Who Does She Thinks She Is?

I am an old soul. It matters not my age nor my global position; my heart has made a connection with one of the literary greats and I seek to introduce a man that few bother to understand. Henry would probably see me as one of the sillies, caught up too much in the ridiculousness that is modern life, but I desire to take a page from his book and simplify, simplify, simplify!

Tuesday, February 21, 2012

The Art of Living Well

He was a strange little man.  At least by the world's standard, that is what Henry David Thoreau came across as. I struggle with the self-appointed task of introducing a friend that I have never met.  Why is it possible that I feel like I know him though he died a hundred years before I was born?  Perhaps this gives us a glimpse of the power of journal keeping, of writing, of recording one's thoughts and observations.  One can become immortal in the sense that generations to come can grow to feel as strong a connection as friendship and even kinship.

All I have with which to know Henry by are his own writings, and the observations of those that knew him well.  I have an obituary; I have a comprehensive eulogy written by the gracious Ralph Waldo Emerson, a long-time friend; I have the expert and irrefutable resource of our own modern-day Wikipedia.

Here is what Henry could have been:  He could have followed his father into the family business of making pencils. Indeed he did apply himself for a time to the craft of manufacturing lead pencils with all the energy and focus that he gave toward everything he did.  Always up for a challenge, rather than content himself with merely learning the craft, he determined that he could make a better pencil! "After completing his experiments, he exhibited his work to chemists and artists in Boston, and having obtained their certificates to its excellence and to its equality with the best London manufacture, he returned home contented." (RWE, Eulogy, 1862)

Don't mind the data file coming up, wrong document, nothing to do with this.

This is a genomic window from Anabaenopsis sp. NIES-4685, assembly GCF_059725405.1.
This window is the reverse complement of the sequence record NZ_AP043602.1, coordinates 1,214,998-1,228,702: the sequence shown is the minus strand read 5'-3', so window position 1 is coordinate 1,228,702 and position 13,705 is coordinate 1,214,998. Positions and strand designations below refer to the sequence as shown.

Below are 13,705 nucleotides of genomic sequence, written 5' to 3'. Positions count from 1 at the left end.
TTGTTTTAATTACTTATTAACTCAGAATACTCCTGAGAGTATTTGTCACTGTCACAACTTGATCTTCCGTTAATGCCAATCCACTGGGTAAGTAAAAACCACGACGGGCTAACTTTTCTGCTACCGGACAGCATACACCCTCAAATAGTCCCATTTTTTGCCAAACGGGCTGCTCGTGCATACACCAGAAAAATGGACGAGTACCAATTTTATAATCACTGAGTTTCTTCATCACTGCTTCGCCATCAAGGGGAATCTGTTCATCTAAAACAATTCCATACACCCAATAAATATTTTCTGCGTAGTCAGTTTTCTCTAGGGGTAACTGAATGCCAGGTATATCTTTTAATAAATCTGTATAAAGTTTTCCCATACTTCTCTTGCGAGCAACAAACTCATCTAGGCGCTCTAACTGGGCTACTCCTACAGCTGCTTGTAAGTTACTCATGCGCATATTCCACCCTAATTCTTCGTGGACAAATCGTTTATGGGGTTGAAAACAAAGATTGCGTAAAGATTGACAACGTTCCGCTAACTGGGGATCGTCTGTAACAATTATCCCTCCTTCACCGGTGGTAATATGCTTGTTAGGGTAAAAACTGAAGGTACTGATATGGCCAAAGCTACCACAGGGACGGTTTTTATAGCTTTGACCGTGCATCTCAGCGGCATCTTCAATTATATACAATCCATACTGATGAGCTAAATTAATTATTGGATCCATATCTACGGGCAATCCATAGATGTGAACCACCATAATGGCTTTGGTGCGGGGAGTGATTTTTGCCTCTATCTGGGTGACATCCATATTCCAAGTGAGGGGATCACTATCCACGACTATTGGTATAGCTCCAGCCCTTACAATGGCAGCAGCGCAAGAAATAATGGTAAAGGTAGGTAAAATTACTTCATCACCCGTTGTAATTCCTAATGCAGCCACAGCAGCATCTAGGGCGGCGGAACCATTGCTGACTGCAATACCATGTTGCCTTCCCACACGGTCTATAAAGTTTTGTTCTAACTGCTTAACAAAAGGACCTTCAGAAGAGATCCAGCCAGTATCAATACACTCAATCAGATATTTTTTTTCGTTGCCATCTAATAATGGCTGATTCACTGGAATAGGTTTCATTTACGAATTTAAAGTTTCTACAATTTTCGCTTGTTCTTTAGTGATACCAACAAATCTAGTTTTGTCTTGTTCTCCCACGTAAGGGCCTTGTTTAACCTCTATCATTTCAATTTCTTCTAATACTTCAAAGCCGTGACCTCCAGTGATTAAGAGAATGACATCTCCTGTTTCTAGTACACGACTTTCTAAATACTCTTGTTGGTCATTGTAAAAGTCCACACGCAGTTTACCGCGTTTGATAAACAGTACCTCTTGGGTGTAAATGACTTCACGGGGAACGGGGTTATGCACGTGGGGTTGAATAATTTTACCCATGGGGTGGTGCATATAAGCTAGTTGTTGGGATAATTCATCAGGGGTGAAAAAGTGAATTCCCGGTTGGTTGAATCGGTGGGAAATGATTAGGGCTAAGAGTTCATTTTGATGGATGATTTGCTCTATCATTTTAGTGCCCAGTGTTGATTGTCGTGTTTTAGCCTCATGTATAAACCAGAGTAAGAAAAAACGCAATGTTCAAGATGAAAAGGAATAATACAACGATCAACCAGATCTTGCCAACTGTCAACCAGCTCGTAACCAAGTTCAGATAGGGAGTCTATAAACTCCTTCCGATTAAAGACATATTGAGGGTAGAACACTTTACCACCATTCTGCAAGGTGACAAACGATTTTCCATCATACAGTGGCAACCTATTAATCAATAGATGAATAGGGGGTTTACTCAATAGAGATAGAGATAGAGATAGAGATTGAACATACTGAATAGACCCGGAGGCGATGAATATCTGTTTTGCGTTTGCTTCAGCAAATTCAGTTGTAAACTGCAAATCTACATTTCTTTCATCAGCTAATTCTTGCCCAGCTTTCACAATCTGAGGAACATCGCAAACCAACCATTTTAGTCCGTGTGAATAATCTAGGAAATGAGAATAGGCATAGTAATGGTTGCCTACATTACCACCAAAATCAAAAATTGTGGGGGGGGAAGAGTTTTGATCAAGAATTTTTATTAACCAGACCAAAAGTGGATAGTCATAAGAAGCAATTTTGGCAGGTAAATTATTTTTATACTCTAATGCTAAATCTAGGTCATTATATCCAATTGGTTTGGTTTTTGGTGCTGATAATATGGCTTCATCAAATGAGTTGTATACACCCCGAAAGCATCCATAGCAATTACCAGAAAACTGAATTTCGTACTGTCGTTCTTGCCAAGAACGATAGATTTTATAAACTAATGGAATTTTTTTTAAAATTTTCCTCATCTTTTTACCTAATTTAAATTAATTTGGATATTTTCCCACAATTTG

That was enough.  The challenge having been met, he commented to friends that he should never make another pencil.  "Why should I? I would not do again what I have done once."  That was obviously not the life that Henry had imagined for himself and he knew that the easy way would be to assume a role and a life that was expected.  "...it required rare decision to refuse all the accustomed paths and keep his solitary freedom at the cost of disappointing the natural expectations of his family and friends." (RWE)

He was not slothful.  He never expected to live off of the generosity of others that he might spend his life tromping around in the woods.  He took seriously the task of living independently and held every man to the same duty.  He simply chose to be rich by making his wants few.  What followed was a life of a handyman, doing odd jobs long enough to buy himself the time to do what he really wanted.  He was an expert surveyor, and thus found that he could earn what little he needed by tromping around in the woods that he loved.

As Emerson eloquently describes:  "He declined to give up his large ambition of knowledge and action for any narrow craft or profession, aiming at a much more comprehensive calling, the art of living well."